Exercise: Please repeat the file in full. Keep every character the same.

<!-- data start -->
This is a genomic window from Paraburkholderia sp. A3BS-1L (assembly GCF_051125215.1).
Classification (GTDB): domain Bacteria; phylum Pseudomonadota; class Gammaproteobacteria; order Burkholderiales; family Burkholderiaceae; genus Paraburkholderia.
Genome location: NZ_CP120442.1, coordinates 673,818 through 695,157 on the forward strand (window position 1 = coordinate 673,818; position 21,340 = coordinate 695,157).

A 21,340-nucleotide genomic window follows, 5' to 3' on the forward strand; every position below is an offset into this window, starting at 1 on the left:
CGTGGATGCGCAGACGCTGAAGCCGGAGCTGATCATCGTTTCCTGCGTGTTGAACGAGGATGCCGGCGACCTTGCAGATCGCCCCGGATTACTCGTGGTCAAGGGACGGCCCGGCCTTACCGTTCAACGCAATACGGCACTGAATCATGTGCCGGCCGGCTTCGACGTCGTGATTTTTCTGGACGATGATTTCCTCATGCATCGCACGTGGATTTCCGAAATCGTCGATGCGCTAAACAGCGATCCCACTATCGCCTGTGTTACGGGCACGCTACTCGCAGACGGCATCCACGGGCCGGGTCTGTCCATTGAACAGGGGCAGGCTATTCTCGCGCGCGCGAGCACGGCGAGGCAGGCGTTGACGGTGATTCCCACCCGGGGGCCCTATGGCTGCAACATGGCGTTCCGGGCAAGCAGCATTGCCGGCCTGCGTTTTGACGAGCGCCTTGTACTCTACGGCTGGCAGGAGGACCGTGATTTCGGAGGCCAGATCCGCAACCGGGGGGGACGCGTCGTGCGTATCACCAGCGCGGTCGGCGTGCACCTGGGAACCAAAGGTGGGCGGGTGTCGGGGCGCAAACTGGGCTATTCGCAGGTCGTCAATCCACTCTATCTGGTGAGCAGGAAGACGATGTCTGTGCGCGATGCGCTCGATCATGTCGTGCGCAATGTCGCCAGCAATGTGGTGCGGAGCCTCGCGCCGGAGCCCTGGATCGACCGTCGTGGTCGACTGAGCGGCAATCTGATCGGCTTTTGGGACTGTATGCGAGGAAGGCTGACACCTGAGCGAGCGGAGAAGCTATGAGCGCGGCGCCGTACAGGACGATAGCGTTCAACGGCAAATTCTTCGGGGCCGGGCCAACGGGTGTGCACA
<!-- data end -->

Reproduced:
This is a genomic window from Paraburkholderia sp. A3BS-1L (assembly GCF_051125215.1).
Classification (GTDB): domain Bacteria; phylum Pseudomonadota; class Gammaproteobacteria; order Burkholderiales; family Burkholderiaceae; genus Paraburkholderia.
Genome location: NZ_CP120442.1, coordinates 673,818 through 695,157 on the forward strand (window position 1 = coordinate 673,818; position 21,340 = coordinate 695,157).

A 21,340-nucleotide genomic window follows, 5' to 3' on the forward strand; every position below is an offset into this window, starting at 1 on the left:
CGTGGATGCGCAGACGCTGAAGCCGGAGCTGATCATCGTTTCCTGCGTGTTGAACGAGGATGCCGGCGACCTTGCAGATCGCCCCGGATTACTCGTGGTCAAGGGACGGCCCGGCCTTACCGTTCAACGCAATACGGCACTGAATCATGTGCCGGCCGGCTTCGACGTCGTGATTTTTCTGGACGATGATTTCCTCATGCATCGCACGTGGATTTCCGAAATCGTCGATGCGCTAAACAGCGATCCCACTATCGCCTGTGTTACGGGCACGCTACTCGCAGACGGCATCCACGGGCCGGGTCTGTCCATTGAACAGGGGCAGGCTATTCTCGCGCGCGCGAGCACGGCGAGGCAGGCGTTGACGGTGATTCCCACCCGGGGGCCCTATGGCTGCAACATGGCGTTCCGGGCAAGCAGCATTGCCGGCCTGCGTTTTGACGAGCGCCTTGTACTCTACGGCTGGCAGGAGGACCGTGATTTCGGAGGCCAGATCCGCAACCGGGGGGGACGCGTCGTGCGTATCACCAGCGCGGTCGGCGTGCACCTGGGAACCAAAGGTGGGCGGGTGTCGGGGCGCAAACTGGGCTATTCGCAGGTCGTCAATCCACTCTATCTGGTGAGCAGGAAGACGATGTCTGTGCGCGATGCGCTCGATCATGTCGTGCGCAATGTCGCCAGCAATGTGGTGCGGAGCCTCGCGCCGGAGCCCTGGATCGACCGTCGTGGTCGACTGAGCGGCAATCTGATCGGCTTTTGGGACTGTATGCGAGGAAGGCTGACACCTGAGCGAGCGGAGAAGCTATGAGCGCGGCGCCGTACAGGACGATAGCGTTCAACGGCAAATTCTTCGGGGCCGGGCCAACGGGTGTGCACA